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Birds Do It, Bees Do It…But Why?

  As any biologist will tell you, sex doesn’t seem to make sense. It requires males, which waste resources but don’t directly produce offspring. Why bother with males at all when asexual reproduction–where offspring arise from a single parent through self-fertilization–is so much more efficient? According to a team at Indiana University, it all comes down...

A mating pair of albatrosses; photo by William Allen

 

As any biologist will tell you, sex doesn’t seem to make sense. It requires males, which waste resources but don’t directly produce offspring. Why bother with males at all when asexual reproduction–where offspring arise from a single parent through self-fertilization–is so much more efficient?

According to a team at Indiana University, it all comes down to parasites. Some parasites co-evolve with their host organisms so that they can continue to infect new generations. Self-fertilizing organisms essentially produce copies of themselves, making them easy targets for infection. Meanwhile, with sexual reproduction, the DNA of two parents is combined, making it more difficult for parasites to adapt. The IU team demonstrated this by comparing round worms that mate sexually to those that self-fertilize. When faced with the threat of co-evolving pathogenic bacteria, the asexual worms were rapidly driven to extinction, while those that mated sexually were able to adapt and survive.  In a sense, we may have parasites to thank for sex.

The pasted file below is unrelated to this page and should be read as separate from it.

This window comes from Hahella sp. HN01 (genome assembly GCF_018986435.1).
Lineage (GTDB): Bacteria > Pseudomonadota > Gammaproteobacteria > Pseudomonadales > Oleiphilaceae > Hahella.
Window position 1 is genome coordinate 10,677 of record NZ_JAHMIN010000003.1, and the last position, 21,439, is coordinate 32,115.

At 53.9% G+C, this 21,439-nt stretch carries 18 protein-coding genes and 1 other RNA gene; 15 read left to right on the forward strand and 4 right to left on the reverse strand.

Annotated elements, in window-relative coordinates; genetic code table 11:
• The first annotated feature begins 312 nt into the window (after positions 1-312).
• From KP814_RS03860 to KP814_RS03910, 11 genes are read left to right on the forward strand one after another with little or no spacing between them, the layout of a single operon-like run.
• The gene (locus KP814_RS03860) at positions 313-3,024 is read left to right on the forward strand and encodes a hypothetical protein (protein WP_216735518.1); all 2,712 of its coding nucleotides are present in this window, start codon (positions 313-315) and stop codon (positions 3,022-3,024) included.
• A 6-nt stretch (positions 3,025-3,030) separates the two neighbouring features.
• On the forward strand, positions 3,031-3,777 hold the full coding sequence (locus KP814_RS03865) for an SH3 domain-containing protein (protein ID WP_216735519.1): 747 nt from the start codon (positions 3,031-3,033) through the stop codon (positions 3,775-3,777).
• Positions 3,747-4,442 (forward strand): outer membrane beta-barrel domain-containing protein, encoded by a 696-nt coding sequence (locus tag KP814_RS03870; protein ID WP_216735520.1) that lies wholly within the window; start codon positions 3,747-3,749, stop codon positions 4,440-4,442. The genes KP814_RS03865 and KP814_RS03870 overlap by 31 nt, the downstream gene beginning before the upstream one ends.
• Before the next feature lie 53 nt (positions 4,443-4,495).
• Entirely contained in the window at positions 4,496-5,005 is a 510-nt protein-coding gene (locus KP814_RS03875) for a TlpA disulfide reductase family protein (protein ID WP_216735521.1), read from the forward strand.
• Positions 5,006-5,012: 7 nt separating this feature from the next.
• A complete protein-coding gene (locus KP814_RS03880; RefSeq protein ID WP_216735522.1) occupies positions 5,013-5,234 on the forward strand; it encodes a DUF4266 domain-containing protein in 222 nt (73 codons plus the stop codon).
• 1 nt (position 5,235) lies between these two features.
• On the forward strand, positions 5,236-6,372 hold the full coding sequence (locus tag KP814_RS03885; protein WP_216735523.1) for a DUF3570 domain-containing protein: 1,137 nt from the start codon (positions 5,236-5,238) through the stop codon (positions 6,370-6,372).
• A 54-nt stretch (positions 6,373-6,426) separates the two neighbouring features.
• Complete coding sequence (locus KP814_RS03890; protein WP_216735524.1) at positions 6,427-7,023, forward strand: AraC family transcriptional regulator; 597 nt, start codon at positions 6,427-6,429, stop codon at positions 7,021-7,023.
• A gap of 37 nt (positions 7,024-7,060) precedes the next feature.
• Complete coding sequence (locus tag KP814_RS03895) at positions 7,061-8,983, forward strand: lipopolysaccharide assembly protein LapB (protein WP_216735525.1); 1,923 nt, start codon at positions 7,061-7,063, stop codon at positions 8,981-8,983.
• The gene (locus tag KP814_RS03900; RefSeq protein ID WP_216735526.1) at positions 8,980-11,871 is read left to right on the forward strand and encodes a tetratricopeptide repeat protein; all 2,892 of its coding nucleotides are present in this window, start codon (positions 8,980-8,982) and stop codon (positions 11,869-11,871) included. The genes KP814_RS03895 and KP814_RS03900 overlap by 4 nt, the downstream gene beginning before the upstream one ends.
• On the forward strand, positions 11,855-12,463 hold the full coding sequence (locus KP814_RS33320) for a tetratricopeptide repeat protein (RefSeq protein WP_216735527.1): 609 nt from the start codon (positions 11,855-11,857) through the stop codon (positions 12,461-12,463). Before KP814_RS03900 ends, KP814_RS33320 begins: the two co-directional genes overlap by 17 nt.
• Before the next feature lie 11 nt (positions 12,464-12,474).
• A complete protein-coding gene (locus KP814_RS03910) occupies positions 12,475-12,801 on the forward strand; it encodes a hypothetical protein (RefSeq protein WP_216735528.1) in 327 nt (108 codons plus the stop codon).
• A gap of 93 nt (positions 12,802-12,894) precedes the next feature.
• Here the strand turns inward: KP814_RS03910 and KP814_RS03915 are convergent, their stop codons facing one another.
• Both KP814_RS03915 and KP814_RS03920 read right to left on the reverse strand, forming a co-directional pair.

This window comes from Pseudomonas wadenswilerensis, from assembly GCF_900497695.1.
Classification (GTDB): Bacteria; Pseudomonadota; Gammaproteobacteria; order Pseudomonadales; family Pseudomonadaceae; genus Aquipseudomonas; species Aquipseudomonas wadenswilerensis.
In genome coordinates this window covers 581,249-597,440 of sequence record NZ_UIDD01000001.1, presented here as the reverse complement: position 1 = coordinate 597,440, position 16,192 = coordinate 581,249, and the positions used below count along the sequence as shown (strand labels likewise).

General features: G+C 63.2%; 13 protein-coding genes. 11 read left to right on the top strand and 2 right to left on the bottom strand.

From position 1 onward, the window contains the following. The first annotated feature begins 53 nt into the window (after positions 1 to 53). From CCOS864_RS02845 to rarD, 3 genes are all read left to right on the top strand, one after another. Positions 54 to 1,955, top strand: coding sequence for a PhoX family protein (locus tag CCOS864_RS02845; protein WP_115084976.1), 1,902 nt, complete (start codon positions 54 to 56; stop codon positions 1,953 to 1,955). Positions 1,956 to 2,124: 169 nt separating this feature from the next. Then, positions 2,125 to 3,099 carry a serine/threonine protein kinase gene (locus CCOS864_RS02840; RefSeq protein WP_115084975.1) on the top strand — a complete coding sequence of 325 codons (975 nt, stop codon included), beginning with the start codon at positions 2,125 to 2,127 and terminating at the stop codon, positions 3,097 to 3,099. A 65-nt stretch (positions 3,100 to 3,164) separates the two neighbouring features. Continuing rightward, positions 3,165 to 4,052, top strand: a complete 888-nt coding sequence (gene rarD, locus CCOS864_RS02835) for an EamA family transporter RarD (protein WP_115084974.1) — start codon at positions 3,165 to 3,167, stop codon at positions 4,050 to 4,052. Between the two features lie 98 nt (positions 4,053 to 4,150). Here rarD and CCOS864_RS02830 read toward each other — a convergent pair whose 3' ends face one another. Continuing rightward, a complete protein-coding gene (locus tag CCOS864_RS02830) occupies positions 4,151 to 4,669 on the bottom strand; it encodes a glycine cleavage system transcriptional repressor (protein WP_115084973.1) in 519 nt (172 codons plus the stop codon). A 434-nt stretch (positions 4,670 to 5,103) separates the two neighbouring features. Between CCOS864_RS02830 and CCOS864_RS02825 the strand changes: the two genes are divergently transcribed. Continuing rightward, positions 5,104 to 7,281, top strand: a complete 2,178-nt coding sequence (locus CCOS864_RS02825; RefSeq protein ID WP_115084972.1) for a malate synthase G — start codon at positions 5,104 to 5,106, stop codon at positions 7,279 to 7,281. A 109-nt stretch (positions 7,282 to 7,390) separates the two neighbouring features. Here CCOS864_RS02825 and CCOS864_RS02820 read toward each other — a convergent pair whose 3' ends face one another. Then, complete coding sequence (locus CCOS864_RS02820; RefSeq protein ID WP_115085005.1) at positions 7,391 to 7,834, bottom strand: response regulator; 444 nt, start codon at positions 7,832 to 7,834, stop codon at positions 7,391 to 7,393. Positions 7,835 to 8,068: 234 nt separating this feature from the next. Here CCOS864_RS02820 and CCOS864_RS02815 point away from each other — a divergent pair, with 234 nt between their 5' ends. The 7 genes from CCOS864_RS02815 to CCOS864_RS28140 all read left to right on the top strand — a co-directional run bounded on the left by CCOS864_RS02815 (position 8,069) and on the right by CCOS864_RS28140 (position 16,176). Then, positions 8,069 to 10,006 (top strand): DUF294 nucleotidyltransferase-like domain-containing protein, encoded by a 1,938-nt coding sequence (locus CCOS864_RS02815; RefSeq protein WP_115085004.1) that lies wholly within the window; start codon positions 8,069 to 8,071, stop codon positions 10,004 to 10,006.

The results of this study were published in the journal Science.

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Meet the Author

Michael Jourdan
Since 2005, Michael has been a librarian at National Geographic.